Following Roy Newsome's highly acclaimed study Brass Roots: One Hundred Years of Brass Bands and their Music, this book takes up the story of bands and their development from the 1930s to the start of the new millennium. Brass band contests continued to play a significant role in the twentieth century, and this new book contains a detailed consideration of both local and regional contests and larger-scale national events such as the British Open and the National Brass Band Championships. As in previous times, the repertoire of bands has been greatly influenced by these contests. Newsome explores competition works, but also the development of an increasing number of concerto-style works intended for concert performance. One of the keys to the continuing popularity and success of the banding movement has been the creation of school and youth brass bands. Sections of the book devoted to younger generations of band players examine the changes that have taken place in such bands. There is also an investigation of the impact of radio, television and commercial recording on the brass band industry. The book also contains a wealth of information about leading bands and band personalities, and concludes with an overview of the spread of interest in British-style banding overseas.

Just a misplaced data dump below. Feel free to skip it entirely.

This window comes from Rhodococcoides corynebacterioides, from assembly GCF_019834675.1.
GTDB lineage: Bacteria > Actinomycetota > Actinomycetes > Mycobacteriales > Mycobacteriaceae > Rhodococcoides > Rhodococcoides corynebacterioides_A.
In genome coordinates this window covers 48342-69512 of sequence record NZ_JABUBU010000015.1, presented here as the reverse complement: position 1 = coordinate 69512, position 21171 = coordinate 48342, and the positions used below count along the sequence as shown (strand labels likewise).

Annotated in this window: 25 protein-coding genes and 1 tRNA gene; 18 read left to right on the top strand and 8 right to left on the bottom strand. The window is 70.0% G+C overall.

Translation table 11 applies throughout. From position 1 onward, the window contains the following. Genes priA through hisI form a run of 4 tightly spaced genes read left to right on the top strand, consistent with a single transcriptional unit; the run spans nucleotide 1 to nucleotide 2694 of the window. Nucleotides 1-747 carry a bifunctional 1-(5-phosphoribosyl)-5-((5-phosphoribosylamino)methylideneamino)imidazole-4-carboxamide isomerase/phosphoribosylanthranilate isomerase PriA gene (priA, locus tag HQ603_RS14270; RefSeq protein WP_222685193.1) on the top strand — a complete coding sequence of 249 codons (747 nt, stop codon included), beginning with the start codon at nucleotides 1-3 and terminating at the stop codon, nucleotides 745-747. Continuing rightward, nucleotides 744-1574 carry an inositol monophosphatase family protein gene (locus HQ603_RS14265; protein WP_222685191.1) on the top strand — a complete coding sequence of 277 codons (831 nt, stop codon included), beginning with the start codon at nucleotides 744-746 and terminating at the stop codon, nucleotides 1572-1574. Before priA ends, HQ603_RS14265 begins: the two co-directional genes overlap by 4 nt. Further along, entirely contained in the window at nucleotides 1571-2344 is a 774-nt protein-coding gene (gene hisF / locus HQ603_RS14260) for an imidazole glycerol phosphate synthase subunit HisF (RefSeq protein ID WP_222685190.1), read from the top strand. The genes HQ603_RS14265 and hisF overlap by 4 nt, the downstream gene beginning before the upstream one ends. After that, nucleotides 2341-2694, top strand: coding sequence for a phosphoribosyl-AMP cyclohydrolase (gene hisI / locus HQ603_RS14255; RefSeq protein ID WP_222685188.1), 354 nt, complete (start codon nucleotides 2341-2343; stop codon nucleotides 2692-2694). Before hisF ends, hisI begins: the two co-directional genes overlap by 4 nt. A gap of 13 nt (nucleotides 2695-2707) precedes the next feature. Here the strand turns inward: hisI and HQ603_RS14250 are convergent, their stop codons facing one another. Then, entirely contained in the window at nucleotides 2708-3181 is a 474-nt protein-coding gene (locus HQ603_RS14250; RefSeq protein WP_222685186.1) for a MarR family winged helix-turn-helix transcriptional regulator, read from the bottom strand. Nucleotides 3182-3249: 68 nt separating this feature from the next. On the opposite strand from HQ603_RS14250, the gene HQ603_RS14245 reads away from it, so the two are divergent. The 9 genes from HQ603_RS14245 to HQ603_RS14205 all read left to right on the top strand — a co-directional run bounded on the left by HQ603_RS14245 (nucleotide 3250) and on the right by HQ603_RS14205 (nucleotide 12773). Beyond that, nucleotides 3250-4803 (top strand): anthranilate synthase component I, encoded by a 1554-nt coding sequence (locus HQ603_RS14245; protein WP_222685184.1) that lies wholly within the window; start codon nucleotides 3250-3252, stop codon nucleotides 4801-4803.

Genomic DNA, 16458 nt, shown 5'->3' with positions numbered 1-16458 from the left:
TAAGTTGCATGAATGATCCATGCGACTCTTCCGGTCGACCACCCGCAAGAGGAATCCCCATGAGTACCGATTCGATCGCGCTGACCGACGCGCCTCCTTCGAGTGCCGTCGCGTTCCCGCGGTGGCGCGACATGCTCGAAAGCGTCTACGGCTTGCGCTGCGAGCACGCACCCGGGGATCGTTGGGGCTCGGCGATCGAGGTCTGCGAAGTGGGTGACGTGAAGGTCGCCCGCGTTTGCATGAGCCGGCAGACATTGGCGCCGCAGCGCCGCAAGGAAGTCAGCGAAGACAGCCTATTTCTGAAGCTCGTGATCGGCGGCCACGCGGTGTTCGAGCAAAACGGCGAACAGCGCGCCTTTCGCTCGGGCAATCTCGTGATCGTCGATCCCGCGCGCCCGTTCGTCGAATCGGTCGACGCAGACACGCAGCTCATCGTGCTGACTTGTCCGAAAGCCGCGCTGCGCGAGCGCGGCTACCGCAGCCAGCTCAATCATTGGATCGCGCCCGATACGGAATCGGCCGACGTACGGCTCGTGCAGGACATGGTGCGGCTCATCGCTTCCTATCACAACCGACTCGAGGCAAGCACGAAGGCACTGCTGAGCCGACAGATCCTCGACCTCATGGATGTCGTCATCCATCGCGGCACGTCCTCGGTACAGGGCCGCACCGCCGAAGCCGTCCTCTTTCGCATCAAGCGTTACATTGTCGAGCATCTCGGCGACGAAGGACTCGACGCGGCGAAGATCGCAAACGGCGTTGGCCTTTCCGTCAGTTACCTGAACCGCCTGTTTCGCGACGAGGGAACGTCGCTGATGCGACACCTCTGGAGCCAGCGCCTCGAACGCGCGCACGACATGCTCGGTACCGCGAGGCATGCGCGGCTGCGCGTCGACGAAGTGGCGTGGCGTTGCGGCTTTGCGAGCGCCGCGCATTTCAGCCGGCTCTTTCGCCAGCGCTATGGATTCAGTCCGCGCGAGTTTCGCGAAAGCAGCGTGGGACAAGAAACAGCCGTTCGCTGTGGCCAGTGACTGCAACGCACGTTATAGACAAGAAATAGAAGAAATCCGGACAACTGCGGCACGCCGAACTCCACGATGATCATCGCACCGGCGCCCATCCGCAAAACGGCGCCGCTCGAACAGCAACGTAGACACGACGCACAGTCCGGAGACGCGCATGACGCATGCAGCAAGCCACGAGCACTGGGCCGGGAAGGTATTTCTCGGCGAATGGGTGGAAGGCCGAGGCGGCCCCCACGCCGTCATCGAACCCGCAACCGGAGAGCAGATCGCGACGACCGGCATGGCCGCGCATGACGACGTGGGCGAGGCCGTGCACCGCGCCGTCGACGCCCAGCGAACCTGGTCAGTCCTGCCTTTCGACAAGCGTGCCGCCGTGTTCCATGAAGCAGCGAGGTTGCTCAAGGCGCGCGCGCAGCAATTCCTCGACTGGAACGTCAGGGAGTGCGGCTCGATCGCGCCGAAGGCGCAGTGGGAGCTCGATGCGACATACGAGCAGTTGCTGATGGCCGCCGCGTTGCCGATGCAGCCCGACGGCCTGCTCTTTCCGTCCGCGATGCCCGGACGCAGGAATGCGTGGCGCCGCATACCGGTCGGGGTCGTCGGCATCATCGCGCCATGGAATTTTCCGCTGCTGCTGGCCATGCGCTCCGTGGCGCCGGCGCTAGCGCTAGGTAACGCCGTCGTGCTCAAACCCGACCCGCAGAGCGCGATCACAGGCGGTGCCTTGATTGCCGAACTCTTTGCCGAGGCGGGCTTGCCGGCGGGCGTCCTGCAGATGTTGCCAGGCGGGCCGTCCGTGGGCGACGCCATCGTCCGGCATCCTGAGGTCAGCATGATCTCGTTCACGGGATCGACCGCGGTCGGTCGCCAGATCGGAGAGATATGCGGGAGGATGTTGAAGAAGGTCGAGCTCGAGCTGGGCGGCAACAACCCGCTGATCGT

Table of Contents
Contents: Foreword, Peter Wilson; Preface. Part 1 Bands and Banding to 1945: Introductory overview; Bands and personalities; Engagements, broadcasts and recordings. Part 2 Times of Change, 1945-1980: Introductory overview; Contest developments; Composers and repertoire; Personalities and bands; Engagements, broadcasts, television and recordings. Part 3 The Years of Maturity, 1981-2000: Introductory overview; Contest developments and repertoire; Bands and their activities, and band personalities. Part 4 Overseas Developments: Brass bands outside mainland Britain. Finale: A personal view; Glossary of brass bands; Personalia; Appendices; Select bibliography; Indexes.
'It is a long overdue work, extensively researched, very well produced and written in an open and enjoyable narrative style that retains warmth and affection for the subject matter yet maintains a detachment of purpose that allows for well balanced critical analysis... Dr Roy Newsome should wholeheartedly be congratulated, for he has produced quite a wonderful, insightful book that should form the backbone of any brass music students reading list and deserves to be seen on the bookshelf of anyone who has more than a passing regard to the brass band movement, its history and its future.' 4barsrest.com ’.The book is engagingly written and generously illustrated throughout...Highly recommended.’ Choice